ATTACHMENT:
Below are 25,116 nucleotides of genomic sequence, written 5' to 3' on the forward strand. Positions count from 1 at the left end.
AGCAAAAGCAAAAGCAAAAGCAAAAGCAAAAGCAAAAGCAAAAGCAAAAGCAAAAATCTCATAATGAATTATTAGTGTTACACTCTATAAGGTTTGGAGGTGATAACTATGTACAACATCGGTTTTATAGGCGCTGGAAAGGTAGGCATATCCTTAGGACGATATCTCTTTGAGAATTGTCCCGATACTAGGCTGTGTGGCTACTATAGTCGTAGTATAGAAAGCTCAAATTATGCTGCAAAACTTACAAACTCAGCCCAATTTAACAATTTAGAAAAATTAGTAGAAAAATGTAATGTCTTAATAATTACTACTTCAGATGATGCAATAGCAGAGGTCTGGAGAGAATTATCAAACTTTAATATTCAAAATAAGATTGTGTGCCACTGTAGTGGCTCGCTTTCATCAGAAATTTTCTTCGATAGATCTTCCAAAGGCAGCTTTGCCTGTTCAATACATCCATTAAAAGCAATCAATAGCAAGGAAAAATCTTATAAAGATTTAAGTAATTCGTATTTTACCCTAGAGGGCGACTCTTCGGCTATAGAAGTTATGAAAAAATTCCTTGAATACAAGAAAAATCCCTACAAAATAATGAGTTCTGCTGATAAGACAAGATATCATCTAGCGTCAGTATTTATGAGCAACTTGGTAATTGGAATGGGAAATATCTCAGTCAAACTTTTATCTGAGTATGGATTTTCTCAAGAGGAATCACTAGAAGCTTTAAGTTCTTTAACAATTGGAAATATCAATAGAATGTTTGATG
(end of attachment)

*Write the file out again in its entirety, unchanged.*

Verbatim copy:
Below are 25,116 nucleotides of genomic sequence, written 5' to 3' on the forward strand. Positions count from 1 at the left end.
AGCAAAAGCAAAAGCAAAAGCAAAAGCAAAAGCAAAAGCAAAAGCAAAAGCAAAAATCTCATAATGAATTATTAGTGTTACACTCTATAAGGTTTGGAGGTGATAACTATGTACAACATCGGTTTTATAGGCGCTGGAAAGGTAGGCATATCCTTAGGACGATATCTCTTTGAGAATTGTCCCGATACTAGGCTGTGTGGCTACTATAGTCGTAGTATAGAAAGCTCAAATTATGCTGCAAAACTTACAAACTCAGCCCAATTTAACAATTTAGAAAAATTAGTAGAAAAATGTAATGTCTTAATAATTACTACTTCAGATGATGCAATAGCAGAGGTCTGGAGAGAATTATCAAACTTTAATATTCAAAATAAGATTGTGTGCCACTGTAGTGGCTCGCTTTCATCAGAAATTTTCTTCGATAGATCTTCCAAAGGCAGCTTTGCCTGTTCAATACATCCATTAAAAGCAATCAATAGCAAGGAAAAATCTTATAAAGATTTAAGTAATTCGTATTTTACCCTAGAGGGCGACTCTTCGGCTATAGAAGTTATGAAAAAATTCCTTGAATACAAGAAAAATCCCTACAAAATAATGAGTTCTGCTGATAAGACAAGATATCATCTAGCGTCAGTATTTATGAGCAACTTGGTAATTGGAATGGGAAATATCTCAGTCAAACTTTTATCTGAGTATGGATTTTCTCAAGAGGAATCACTAGAAGCTTTAAGTTCTTTAACAATTGGAAATATCAATAGAATGTTTGATG